8 Global Music Artists Who Rock Vintage Fashion
Lana Del Rey’s Americana fixation, The Avett Brothers ‘country dapper’ image and The 1975’s teasing throwbacks to the 1700s
Lana Del Rey
The queen of indie-pop has long been known for her fixation with Americana: her music and videos regularly feature references to Fifties and Sixties pop culture, and her wardrobe is no exception. Del Rey, who is often referred to as the ”˜gangsta Nancy Sinatra,’ has a distinctive, cinematic sound that shook up radio stations and made waves across the contemporary pop landscape. While her sound was busy revolutionizing pop, Del Rey’s vintage aesthetic– which serves as the perfect complement to her music– was the ship that launched a thousand winged eyeliners.
Certainly one of the most dapper artists in the industry, MonÃ¡e is famous for her wardrobe of crisp and clean-cut tuxedos. MonÃ¡e has stated that her intention is to “redefine what it looks like to be a woman” and considers androgynous singer-songwriter Grace Jones and 1920s entertainer and activist Josephine Baker her style icons.
Garrett Borns a.k.a. BÃ¸rns’ old soul is reflected beautifully through his unique sense of style. The singer-songwriter often seems caught between eras, blending vintage fashion with modern gender-bending. BÃ¸rns’Â love for crop tops, leather jackets, lace shirts and funky prints even caught Gucci’s attention, leading to a partnership with the brand. “Everything in fashion and music and art is cyclical,” he told us in an interview last year. “It comes in waves and everything kind of comes back.”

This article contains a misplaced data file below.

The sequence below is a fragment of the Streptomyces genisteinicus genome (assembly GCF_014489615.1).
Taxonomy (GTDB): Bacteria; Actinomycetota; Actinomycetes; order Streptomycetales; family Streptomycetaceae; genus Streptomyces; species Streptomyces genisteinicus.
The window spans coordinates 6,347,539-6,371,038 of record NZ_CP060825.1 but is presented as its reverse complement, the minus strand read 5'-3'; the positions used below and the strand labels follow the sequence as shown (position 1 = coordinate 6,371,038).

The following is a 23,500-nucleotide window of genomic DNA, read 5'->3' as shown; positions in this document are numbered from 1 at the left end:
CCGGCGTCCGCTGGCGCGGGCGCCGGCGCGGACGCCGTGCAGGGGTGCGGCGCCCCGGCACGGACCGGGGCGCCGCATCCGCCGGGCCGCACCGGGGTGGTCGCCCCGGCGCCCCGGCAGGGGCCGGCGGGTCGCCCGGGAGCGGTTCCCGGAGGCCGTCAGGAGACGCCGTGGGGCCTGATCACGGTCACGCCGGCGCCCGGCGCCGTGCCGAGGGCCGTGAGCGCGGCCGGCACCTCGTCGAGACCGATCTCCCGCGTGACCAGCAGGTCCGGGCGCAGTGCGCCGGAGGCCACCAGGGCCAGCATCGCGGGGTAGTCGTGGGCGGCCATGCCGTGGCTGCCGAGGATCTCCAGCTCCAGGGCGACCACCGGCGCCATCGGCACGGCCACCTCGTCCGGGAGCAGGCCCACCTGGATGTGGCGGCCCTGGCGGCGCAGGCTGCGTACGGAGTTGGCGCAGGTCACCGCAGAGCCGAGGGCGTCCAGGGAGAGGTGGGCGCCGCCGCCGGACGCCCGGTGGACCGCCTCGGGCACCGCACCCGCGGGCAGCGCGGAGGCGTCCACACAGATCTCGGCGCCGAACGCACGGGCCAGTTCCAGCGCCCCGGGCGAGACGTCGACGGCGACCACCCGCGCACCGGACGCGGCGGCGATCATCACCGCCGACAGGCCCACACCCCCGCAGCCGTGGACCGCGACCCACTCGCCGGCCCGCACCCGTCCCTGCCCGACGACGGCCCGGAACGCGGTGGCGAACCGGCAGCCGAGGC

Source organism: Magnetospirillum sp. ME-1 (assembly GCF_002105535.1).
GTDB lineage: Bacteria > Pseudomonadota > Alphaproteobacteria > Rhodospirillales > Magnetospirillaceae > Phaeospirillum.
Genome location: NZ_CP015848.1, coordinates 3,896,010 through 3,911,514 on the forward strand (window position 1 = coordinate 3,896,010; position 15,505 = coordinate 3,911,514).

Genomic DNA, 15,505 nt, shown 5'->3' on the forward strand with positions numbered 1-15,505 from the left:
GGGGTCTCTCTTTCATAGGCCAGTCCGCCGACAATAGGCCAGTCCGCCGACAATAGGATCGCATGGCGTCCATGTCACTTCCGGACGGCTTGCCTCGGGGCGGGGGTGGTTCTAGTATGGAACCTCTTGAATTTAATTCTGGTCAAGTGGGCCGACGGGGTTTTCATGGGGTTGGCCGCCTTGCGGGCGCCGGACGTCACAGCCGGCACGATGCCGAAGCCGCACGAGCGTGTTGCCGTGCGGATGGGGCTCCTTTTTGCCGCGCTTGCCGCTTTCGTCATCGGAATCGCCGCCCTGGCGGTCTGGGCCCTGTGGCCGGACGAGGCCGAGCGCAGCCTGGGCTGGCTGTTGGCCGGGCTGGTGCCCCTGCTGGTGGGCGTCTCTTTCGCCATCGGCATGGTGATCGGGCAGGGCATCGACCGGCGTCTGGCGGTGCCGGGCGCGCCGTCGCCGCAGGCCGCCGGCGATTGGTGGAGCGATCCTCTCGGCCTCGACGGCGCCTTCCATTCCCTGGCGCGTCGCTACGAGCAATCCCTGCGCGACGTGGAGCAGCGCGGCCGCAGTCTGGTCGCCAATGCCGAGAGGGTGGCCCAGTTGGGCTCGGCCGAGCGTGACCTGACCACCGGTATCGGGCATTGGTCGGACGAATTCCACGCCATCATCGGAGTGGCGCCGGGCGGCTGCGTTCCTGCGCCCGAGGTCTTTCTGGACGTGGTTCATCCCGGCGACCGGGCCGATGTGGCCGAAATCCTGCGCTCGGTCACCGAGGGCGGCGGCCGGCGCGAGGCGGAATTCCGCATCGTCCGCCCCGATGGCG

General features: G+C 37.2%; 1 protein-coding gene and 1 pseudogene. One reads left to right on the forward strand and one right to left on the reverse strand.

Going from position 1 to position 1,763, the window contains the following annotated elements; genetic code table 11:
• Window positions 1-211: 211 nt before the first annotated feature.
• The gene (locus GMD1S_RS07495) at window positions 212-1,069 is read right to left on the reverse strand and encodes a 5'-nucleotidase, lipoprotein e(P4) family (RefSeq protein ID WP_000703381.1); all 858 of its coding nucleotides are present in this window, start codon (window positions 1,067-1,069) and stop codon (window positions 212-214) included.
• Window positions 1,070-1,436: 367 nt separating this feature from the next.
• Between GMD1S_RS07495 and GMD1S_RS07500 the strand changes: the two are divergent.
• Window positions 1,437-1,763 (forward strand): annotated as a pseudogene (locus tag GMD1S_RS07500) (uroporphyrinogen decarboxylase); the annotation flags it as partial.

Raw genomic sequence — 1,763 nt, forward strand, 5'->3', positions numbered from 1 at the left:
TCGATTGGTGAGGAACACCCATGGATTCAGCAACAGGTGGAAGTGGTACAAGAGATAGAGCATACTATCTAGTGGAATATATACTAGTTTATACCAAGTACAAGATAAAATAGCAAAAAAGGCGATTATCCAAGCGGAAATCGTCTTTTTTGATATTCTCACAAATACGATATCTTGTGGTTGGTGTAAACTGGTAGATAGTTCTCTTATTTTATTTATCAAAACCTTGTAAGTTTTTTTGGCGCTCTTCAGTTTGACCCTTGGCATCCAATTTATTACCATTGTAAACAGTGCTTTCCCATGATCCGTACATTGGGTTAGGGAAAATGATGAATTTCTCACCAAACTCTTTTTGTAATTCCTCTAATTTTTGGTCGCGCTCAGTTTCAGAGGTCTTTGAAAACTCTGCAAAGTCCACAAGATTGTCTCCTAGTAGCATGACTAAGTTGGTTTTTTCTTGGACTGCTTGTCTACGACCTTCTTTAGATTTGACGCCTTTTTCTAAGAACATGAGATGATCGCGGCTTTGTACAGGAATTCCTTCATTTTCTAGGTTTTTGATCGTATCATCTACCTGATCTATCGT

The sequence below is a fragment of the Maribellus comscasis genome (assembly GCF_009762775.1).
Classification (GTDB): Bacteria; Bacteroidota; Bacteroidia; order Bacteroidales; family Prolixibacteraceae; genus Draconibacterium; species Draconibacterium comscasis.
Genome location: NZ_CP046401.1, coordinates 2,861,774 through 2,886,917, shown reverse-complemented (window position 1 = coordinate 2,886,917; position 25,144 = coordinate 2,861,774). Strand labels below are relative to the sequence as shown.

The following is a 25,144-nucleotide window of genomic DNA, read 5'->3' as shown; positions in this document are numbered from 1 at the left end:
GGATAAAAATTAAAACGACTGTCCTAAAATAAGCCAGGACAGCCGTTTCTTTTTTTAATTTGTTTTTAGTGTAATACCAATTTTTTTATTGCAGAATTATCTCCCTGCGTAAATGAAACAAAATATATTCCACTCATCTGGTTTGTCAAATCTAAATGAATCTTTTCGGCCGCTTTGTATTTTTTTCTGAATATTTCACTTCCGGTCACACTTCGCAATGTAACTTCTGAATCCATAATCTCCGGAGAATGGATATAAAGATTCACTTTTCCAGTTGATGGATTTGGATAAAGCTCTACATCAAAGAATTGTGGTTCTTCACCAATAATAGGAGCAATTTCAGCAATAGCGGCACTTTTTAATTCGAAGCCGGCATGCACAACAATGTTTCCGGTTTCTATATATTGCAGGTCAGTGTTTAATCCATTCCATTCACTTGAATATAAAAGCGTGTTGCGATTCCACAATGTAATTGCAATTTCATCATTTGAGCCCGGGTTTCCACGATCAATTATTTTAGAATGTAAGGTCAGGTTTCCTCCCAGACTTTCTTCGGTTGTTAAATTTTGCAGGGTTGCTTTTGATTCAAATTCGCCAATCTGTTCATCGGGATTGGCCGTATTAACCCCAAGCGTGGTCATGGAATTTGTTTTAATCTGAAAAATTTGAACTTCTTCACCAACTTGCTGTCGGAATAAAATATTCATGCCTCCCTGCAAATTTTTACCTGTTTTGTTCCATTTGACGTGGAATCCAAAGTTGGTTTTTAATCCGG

This group of musicians started out as a cover band on YouTube and gained popularity due to their vintage spin on modern hits. Some of their most popular tracks include a 1950s doo-wop cover of Miley Cyrus’ “We Can’t Stop,” a slow Forties-style jazz cover of Radiohead’s “Creep” and a Seventies’ soul cover of Ariana Grande’s “Side To Side.” The decade-hopping doesn’t end with their music: Postmodern Jukebox tend to dress in the style of the era they are emulating musically.
The “Hypnotic” singer-songwriter serves as a window back to the glamorous hippie fashion of the Sixties and Seventies. Both her live performances and music videos often see her in outfits that span from sparkly and disco-inspired to bohemian and Woodstock-reminiscent. Day’s sound was inspired by several rock gods of the Sixties, including Patti Smith, Janice Joplin and The Rolling Stones. “Every night before I go onstage and I’m thinking about what to wear, I’m planning my outfit around comfort and flexibility and glitter,” she told Rolling Stone IndiaÂ in 2016.
A lot of Martinez’s music videos feel like eerie throwbacks to the 1950s. The Tumbler-esque juxtaposition of frilly pastel dresses with her two-toned hair makes her seem doll-like, while the presence of her tattoos and borderline emo electro-pop sound make for an all-round haunting image. The 22-year old singer directs her own music videos, which often centre around skewed family values, body image problems and societal issues.
The Avett Brothers
The folk-rock band’s look can be described as ”˜country dapper,’ with a wardrobe that often combines sharp suits with cowboy hats, denims, boots and suspenders. Combined with their expansive sound that includes ragtime, pop elements and country, the band’s image perfectly represents what modern bluegrass and indie folk is all about.
While The 1975’s sound is probably more ”˜vintage’ than their look, the band has been attracting attention recently for the latter. Over the past few months, their collective wardrobe has oscillated between Eighties underground punk and 18th century nobleman, causing fans to suspect that the English rock band is dropping hints about the theme of their upcoming third studio album.